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At six years old, Have A Nice Life’s debut album, Deathconsciousness, is anything but new, save for its recent repressing courtesy of Enemies List and Flenser Records. The album secured an enduring fanbase in 2008 that has continued to unearth collections of alternate recordings and B-sides, amounting the debut’s reissue and subsequent revisitation here. Songs like “Earthmover” even find their way into setlists for Giles Corey, an acoustic project of Have A Nice Life co-founder, Dan Barrett. Barrett, along with the band’s other half, Tim Macuga, create a gloomy yet bright exercise in genre-melding, channeling aspects of post-punk, electronic, industrial, shoegaze and black metal. The collection is adept in its eccentricity, with the duo’s songwriting knack lending each song its own sense of being.

Deathconsciousness is massive, clocking in at nearly ninety minutes, shifting schizophrenically from meditative to berserk, without being jarring. The opening track, “A Quick One Before the Eternal Worm Devours Connecticut,” is a seven-minute instrumental of acoustics swimming within dreamy synthesizers. “Bloodhail” is, stylistically, one of the album’s more straightforward songs, a post-punk anthem that takes cues from 1980s post-punk with its boisterous bass lines and echoing beats. The guitars exist simultaneously in a realm between life and death, imbued with a forlorn melody compounded by the mournful croons of Barrett and Macuga. “The Big Gloom” is defined by its elegant bass lines and vocal patience, waltzing those complementary elements to the tune of wavering static.

In LP format, Deathconsciousness is meant to be a double album, with the first seven tracks forming the more organic The Plow That Broke the Plains, while the six remaining, electronic-heavy tracks comprising The Future. At the precipice between its halves, the album doesn’t fully shed its flesh in favor of metal or vice versa, rather streamlines them into a single, horrifically-perfect entity. The humorlessly titled, “Waiting for Black Metal Records to Come in the Mail,” is the bridging point between discs, with the briskly-paced post-punk being drowned out by distortion and synthesizer by its end. “Holy Fucking Shit: 40,000” segues from the prior track with a gentle melding of ukulele, twinkling electronics, piano strokes and vocals that exist behind a warm, muffled fuzz. “The Future” moves furiously, at times even boisterous when its choruses explode with spastic pop influence.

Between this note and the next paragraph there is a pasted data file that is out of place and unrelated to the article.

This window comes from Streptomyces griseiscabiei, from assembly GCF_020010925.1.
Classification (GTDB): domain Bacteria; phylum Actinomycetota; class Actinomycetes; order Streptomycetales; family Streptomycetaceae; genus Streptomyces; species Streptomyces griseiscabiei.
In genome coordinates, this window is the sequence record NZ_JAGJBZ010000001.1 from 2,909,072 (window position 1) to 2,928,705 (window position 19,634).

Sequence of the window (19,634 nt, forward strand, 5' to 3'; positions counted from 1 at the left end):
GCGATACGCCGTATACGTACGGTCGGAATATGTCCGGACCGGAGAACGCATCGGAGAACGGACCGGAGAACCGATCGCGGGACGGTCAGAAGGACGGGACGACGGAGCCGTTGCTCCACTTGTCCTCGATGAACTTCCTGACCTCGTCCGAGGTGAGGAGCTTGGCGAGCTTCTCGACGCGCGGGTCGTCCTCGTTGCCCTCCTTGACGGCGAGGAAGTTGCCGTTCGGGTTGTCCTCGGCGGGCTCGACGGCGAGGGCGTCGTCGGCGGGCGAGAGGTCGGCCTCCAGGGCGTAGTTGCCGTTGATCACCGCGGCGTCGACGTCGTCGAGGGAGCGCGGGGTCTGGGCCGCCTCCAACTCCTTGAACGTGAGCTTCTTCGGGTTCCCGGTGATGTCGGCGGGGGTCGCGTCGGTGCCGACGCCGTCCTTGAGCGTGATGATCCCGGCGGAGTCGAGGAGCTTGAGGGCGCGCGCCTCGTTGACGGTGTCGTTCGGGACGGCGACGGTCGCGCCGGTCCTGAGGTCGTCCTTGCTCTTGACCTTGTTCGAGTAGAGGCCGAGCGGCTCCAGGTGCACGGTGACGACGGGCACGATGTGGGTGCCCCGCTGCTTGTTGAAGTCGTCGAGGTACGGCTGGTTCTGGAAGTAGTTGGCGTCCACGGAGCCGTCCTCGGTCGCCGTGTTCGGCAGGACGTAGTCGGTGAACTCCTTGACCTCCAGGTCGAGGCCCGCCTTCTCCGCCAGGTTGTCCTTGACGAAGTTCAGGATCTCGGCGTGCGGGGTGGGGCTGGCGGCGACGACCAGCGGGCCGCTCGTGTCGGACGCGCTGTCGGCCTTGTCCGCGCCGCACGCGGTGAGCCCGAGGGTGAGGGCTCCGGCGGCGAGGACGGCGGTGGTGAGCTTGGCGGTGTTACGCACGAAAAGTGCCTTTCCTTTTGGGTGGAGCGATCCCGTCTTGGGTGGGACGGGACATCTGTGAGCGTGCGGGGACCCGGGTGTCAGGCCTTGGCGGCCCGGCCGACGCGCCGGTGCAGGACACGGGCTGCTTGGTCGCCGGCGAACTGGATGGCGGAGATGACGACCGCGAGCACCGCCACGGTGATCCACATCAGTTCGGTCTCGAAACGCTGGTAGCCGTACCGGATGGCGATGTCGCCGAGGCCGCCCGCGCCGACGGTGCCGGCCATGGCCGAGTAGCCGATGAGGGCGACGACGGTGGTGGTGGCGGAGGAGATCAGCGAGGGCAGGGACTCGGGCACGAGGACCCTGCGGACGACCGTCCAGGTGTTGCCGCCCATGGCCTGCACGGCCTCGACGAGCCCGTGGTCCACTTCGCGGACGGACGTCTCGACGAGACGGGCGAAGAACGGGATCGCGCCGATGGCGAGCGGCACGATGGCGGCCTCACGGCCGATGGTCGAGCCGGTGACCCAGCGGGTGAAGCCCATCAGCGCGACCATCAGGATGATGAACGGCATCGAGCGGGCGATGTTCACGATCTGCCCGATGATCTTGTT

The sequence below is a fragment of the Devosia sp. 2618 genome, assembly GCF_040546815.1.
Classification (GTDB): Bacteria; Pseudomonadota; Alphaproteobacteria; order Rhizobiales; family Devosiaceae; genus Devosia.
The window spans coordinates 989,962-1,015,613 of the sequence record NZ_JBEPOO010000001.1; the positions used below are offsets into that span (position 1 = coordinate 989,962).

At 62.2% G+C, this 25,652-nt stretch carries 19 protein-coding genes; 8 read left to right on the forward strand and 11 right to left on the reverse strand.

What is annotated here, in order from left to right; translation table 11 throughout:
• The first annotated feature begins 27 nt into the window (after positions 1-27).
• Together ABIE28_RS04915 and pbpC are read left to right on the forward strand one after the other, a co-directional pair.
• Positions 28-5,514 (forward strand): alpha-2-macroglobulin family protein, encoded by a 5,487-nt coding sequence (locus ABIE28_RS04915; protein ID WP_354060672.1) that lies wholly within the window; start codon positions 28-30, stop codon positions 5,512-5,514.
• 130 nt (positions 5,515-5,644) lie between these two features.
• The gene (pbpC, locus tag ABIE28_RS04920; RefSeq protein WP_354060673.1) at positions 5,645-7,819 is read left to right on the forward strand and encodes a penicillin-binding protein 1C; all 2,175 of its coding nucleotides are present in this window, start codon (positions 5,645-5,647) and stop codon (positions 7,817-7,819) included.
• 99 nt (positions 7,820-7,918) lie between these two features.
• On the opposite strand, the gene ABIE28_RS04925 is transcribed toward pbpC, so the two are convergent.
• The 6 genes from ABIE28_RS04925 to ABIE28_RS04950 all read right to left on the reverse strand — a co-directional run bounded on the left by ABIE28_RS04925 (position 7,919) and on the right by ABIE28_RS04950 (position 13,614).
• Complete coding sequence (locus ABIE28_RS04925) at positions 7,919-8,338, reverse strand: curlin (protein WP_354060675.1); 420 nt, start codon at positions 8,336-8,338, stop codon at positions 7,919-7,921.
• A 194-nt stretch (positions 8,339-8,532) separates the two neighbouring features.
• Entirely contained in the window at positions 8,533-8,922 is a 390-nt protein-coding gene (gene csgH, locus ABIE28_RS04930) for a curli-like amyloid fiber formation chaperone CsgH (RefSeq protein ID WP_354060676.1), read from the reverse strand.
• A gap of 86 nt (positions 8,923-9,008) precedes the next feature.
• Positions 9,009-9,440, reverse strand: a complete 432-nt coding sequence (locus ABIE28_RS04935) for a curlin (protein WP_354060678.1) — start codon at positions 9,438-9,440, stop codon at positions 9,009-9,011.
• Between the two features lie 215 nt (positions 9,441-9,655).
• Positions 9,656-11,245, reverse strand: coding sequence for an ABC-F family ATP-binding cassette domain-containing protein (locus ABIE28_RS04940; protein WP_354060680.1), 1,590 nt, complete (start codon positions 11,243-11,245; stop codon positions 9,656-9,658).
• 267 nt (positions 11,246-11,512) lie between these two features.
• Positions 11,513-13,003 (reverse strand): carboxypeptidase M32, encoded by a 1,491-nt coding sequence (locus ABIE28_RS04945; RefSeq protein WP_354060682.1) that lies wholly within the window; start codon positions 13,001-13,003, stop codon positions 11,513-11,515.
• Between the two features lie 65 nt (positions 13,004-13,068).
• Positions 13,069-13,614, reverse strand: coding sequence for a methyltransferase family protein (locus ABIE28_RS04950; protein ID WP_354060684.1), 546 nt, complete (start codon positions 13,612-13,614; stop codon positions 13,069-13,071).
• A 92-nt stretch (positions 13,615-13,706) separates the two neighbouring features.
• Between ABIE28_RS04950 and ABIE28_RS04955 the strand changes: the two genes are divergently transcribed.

“Earthmover” is an epic of a sad song, with its eleven minutes paying homage to the palette that makes Deathconsciousness the unique creature that it is. Opening with strident riffs, the ground quickly gives way to a booming drum machine and intermittent wisps of piano while Macuga and Barrett wail tenderly. At its midsection, the song offers a moment of respite, with the vocals calling to each other from phantasmal peaks that ascend to angelic heights. As if exhaling for the last time, the song bursts into a tremolo-picked exaltation that suddenly, almost miraculously, burns away the existential woe that Deathconsciousness brings on.

While Have A Nice Life are adept at channeling their varied influences into their unique sound, similar to conceptual peers Planning for Burial and Lonesummer, what sets them apart is what their sound evokes: Deathconsciousness is a work of loneliness, apathy and paranoia, and while it wallows in them, it is unafraid to embrace them. Given the reissue, now is the perfect opportunity to revisit this album, a piece that drains as much as it replenishes.

—Bruce Hardt

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Have a Nice Life’s reissue of Deathconsciousness is out on The Flenser and available here.